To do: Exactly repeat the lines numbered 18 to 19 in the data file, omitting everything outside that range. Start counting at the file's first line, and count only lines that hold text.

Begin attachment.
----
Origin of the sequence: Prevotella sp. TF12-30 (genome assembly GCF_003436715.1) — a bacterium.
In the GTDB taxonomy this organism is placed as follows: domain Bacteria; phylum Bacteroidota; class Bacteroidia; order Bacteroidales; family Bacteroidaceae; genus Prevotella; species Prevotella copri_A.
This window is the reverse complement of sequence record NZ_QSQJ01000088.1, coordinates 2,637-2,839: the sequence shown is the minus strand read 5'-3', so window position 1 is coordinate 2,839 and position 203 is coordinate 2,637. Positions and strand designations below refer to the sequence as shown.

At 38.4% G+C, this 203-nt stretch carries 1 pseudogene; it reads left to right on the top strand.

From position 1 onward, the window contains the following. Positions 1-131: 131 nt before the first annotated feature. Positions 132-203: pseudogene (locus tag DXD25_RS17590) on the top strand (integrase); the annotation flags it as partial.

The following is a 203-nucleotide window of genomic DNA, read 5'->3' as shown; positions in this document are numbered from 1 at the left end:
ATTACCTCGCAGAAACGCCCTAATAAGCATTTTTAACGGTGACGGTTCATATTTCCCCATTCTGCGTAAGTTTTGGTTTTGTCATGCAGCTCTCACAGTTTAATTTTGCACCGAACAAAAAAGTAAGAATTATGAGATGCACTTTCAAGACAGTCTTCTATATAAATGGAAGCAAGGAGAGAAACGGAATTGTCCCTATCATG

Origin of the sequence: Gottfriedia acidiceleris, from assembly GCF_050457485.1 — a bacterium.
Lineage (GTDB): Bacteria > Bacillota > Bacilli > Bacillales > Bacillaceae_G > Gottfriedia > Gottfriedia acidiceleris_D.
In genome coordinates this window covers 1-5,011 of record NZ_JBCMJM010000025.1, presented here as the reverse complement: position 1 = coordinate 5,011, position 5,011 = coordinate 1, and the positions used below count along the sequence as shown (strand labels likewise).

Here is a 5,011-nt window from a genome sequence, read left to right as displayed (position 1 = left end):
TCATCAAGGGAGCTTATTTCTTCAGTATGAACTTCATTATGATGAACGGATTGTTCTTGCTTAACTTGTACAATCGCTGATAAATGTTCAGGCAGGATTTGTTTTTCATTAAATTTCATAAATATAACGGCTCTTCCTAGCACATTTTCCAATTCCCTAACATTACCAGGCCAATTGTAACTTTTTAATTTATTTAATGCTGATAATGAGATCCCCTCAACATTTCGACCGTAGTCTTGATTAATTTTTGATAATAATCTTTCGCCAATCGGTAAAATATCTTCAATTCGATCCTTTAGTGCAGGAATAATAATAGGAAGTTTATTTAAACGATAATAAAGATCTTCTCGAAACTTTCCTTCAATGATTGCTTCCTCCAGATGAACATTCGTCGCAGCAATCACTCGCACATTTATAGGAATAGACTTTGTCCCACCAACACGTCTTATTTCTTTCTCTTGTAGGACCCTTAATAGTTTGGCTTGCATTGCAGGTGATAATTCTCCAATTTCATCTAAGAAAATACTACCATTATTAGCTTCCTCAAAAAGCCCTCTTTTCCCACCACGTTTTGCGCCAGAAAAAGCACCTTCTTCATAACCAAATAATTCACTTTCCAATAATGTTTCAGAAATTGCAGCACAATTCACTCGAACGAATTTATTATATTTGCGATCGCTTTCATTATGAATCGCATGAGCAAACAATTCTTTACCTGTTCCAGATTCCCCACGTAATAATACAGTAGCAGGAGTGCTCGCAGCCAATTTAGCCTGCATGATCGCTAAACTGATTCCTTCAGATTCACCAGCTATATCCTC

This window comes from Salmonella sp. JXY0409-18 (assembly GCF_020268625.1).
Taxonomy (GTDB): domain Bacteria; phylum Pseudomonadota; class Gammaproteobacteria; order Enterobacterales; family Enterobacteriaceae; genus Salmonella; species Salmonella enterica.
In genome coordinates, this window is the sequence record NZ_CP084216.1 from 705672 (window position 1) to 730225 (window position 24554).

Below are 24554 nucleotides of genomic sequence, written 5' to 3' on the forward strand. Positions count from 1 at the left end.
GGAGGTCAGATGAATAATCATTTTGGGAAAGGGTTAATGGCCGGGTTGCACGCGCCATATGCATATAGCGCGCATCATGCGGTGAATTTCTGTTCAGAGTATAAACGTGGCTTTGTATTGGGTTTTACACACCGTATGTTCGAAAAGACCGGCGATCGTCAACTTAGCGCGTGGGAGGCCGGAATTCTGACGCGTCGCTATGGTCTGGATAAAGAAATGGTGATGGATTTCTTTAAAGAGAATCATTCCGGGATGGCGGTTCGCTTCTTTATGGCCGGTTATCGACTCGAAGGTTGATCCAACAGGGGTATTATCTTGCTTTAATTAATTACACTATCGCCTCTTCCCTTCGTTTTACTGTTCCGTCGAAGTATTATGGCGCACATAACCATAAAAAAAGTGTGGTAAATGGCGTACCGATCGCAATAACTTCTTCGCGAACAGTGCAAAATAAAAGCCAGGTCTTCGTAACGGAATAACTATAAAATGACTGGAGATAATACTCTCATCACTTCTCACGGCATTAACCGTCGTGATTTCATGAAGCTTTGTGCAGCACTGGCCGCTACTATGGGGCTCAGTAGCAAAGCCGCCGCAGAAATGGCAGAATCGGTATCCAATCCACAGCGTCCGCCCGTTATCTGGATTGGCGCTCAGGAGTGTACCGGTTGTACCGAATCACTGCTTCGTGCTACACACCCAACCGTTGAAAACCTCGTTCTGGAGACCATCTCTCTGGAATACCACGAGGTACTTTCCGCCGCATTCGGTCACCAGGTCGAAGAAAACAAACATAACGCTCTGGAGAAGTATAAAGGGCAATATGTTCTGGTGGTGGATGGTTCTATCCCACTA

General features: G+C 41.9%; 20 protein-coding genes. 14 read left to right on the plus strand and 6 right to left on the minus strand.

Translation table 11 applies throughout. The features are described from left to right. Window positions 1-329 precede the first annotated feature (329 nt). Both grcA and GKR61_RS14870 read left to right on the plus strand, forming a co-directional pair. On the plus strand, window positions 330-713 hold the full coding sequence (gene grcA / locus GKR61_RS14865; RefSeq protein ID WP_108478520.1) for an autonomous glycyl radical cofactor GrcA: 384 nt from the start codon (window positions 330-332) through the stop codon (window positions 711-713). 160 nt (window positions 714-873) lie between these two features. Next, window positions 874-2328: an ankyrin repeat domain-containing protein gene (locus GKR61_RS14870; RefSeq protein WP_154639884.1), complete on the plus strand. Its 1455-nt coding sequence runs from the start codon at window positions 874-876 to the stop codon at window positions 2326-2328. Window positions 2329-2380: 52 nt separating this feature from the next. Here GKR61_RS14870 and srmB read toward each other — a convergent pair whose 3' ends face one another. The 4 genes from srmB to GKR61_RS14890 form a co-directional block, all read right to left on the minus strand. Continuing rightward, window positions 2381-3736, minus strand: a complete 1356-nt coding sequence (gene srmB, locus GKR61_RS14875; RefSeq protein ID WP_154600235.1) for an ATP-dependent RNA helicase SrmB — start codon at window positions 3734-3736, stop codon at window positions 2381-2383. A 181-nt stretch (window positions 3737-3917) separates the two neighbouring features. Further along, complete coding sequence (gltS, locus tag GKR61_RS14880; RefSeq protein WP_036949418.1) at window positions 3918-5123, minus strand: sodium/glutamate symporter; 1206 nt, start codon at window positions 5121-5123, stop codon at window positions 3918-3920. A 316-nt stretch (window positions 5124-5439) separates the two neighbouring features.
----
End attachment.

General features: G+C 41.9%; 20 protein-coding genes. 14 read left to right on the plus strand and 6 right to left on the minus strand.

Translation table 11 applies throughout. The features are described from left to right. Window positions 1-329 precede the first annotated feature (329 nt). Both grcA and GKR61_RS14870 read left to right on the plus strand, forming a co-directional pair. On the plus strand, window positions 330-713 hold the full coding sequence (gene grcA / locus GKR61_RS14865; RefSeq protein ID WP_108478520.1) for an autonomous glycyl radical cofactor GrcA: 384 nt from the start codon (window positions 330-332) through the stop codon (window positions 711-713). 160 nt (window positions 714-873) lie between these two features. Next, window positions 874-2328: an ankyrin repeat domain-containing protein gene (locus GKR61_RS14870; RefSeq protein WP_154639884.1), complete on the plus strand. Its 1455-nt coding sequence runs from the start codon at window positions 874-876 to the stop codon at window positions 2326-2328. Window positions 2329-2380: 52 nt separating this feature from the next. Here GKR61_RS14870 and srmB read toward each other — a convergent pair whose 3' ends face one another. The 4 genes from srmB to GKR61_RS14890 form a co-directional block, all read right to left on the minus strand. Continuing rightward, window positions 2381-3736, minus strand: a complete 1356-nt coding sequence (gene srmB, locus GKR61_RS14875; RefSeq protein ID WP_154600235.1) for an ATP-dependent RNA helicase SrmB — start codon at window positions 3734-3736, stop codon at window positions 2381-2383. A 181-nt stretch (window positions 3737-3917) separates the two neighbouring features. Further along, complete coding sequence (gltS, locus tag GKR61_RS14880; RefSeq protein WP_036949418.1) at window positions 3918-5123, minus strand: sodium/glutamate symporter; 1206 nt, start codon at window positions 5121-5123, stop codon at window positions 3918-3920. A 316-nt stretch (window positions 5124-5439) separates the two neighbouring features.